Styling, Make-up and Hair
A make-up artist will improve your image a hundredfold. I don’t see any reason why you wouldn’t use make-up even when it’s as subtle as in this image. The talent in this shoot was Essi Saarinen (see here). She is an aspiring make-up artist with a lot of professional touch (very important to me) and motivation (even more important to me). If you need a talented make-up artist, she gets the “approved by Jukka” stamp! 🙂
Guide the Model
Lastly, the model needs to know what’s going inside your head. Sometimes even I don’t know what’s going on, but I still try to explain myself as much as possible. Tell her what you are looking for and how you want her to be. If your image tells a story, then your model needs to know this. Do you want a very specific pose or do you allow your model to wing it?
Shoot tethered! The model and make-up artist need to know what the image looks like and if there’s something they can do to improve it. The LCD at the back of the camera is not only way too small, it can also be a bit inaccurate…
I don’t like to talk about camera settings for the same reason as I don’t want to draw out lighting diagrams, but here are some pointers to keep in mind:
(i) On the one hand, I wanted to create trails in the scene and to get light trails you will need to use a slow shutterspeed. This will cause moving lights to draw streaks of light along their path of travel (think of car lights here). Then consider how long you want your light trails to be and compare how fast the light sources (=cars) travel. I did a simple calculation in my head as I wanted the light trail to stretch across the entire scene and ended up with 10 seconds. In other words it took 10 seconds for a car to travel all the way from the left side of the frame to the right. For convenience sake, you should also shoot at night because a) there are less cars to worry about and b) a slow shutter speed means more light gets recorded on your camera’s sensor so you want to minimize thi. In my case, the time was about 7:00 pm (which is actually pretty dark in Finland during winter) and I had to darken the scene with a LEE filter (I will talk about filters in another post).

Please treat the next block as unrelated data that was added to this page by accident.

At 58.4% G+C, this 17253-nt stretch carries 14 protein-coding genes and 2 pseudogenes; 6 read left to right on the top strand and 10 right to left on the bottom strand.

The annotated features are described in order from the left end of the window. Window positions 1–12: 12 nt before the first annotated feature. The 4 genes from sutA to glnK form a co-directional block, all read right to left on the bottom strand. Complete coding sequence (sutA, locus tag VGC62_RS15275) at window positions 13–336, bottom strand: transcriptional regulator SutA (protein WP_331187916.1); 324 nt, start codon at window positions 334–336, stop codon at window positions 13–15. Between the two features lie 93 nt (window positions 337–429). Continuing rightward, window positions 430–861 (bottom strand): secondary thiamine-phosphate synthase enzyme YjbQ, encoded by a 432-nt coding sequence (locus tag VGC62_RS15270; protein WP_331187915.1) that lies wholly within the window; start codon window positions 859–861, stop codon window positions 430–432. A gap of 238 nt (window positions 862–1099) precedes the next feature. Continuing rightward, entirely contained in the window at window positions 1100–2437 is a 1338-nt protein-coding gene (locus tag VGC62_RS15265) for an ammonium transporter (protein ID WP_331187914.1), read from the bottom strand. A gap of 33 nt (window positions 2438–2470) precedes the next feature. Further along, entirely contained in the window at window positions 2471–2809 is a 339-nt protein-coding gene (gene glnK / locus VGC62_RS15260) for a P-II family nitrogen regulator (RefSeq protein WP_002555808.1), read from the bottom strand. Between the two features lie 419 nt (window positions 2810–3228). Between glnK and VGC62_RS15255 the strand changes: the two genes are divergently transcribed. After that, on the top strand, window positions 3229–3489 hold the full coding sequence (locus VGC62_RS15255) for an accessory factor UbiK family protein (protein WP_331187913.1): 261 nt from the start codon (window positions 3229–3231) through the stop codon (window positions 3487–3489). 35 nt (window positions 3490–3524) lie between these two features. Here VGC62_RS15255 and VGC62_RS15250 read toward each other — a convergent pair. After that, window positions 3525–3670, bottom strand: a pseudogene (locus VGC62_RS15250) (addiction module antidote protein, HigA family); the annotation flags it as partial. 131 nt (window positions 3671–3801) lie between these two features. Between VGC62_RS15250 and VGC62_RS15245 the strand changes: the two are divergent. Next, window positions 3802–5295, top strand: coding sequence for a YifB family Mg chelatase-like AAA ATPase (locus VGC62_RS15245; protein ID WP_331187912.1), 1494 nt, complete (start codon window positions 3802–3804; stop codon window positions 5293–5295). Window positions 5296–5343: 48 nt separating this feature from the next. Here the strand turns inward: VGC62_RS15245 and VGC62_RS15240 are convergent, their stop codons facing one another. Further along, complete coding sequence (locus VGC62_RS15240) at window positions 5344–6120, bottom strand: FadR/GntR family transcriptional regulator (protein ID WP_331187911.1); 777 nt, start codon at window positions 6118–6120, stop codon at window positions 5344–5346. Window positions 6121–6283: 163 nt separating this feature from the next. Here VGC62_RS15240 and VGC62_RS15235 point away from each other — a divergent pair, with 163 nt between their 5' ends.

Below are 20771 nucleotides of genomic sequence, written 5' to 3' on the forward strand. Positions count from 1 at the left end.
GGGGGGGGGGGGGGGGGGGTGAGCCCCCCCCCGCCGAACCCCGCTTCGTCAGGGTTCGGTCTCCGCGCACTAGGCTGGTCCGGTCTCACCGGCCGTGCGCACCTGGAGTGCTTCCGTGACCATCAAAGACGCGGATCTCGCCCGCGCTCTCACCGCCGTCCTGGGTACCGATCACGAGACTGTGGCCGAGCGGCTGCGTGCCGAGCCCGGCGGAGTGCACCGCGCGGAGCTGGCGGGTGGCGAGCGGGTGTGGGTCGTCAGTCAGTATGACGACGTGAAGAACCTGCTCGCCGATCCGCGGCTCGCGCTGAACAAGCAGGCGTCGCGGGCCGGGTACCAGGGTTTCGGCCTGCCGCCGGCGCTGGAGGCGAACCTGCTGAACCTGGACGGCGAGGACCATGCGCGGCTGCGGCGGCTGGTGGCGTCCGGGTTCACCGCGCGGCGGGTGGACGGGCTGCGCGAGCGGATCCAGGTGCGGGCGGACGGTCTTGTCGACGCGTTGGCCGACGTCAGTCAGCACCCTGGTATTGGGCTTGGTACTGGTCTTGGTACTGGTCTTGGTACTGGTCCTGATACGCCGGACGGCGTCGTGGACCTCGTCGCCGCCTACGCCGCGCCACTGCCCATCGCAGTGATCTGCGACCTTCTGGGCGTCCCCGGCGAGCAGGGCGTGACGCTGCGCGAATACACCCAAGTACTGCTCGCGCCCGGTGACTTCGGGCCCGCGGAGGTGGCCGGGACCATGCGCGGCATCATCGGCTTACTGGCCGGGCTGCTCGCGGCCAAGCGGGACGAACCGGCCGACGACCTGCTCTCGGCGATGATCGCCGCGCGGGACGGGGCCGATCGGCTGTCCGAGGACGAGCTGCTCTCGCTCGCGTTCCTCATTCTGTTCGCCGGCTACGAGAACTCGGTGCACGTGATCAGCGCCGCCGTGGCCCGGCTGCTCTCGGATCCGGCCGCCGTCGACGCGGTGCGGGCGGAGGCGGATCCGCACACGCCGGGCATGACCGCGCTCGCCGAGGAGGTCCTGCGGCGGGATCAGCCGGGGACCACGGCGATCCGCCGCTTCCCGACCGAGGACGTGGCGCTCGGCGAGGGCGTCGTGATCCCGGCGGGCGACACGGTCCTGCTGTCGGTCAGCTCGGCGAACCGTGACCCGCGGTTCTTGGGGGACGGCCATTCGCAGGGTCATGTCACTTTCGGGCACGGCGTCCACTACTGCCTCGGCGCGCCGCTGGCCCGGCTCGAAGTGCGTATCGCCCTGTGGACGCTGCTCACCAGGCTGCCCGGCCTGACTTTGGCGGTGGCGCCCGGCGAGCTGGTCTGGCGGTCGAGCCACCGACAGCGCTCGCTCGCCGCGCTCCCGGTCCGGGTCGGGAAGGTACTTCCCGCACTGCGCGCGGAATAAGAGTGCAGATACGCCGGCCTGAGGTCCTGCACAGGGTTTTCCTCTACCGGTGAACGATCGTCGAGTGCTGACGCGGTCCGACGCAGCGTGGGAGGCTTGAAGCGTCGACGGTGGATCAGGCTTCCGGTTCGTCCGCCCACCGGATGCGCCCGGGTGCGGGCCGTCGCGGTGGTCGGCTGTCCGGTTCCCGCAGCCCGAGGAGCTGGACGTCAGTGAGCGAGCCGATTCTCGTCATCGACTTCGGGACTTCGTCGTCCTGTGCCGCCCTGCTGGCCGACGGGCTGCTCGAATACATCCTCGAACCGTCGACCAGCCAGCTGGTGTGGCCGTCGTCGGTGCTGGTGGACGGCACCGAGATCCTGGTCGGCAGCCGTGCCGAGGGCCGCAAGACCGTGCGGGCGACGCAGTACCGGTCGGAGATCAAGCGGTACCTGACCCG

(ii) On the other hand, I wanted a crips sharp model with as little motion blur as possible. Some studio strobes are better in freezing motion as others. To simpify, the faster the flash duration, the better the strobe is in freezing motion. I use two different brands; Elinchrome Style RX and Einstein P.C. Buffs. Their flash durations are around 1/2850s and 1/13000s respectively. The difference is HUGE. Obviously Einsteins are much better suited for freezing really fast motion, but I dare say the average studio photographer will never need them (and if he/she does, then a hotshoe flash will be more than enough). In fact, I use Einsteins when I want to freeze water droplets in mid air. However, the Elinchromes were more than adequate for my needs and I decided to leave my good old Alberts in the closet (in all honesty, I actually added a little bit of motion blur in post production for a more dynamic end result).
There we go! Thanks for reading and happy shooting!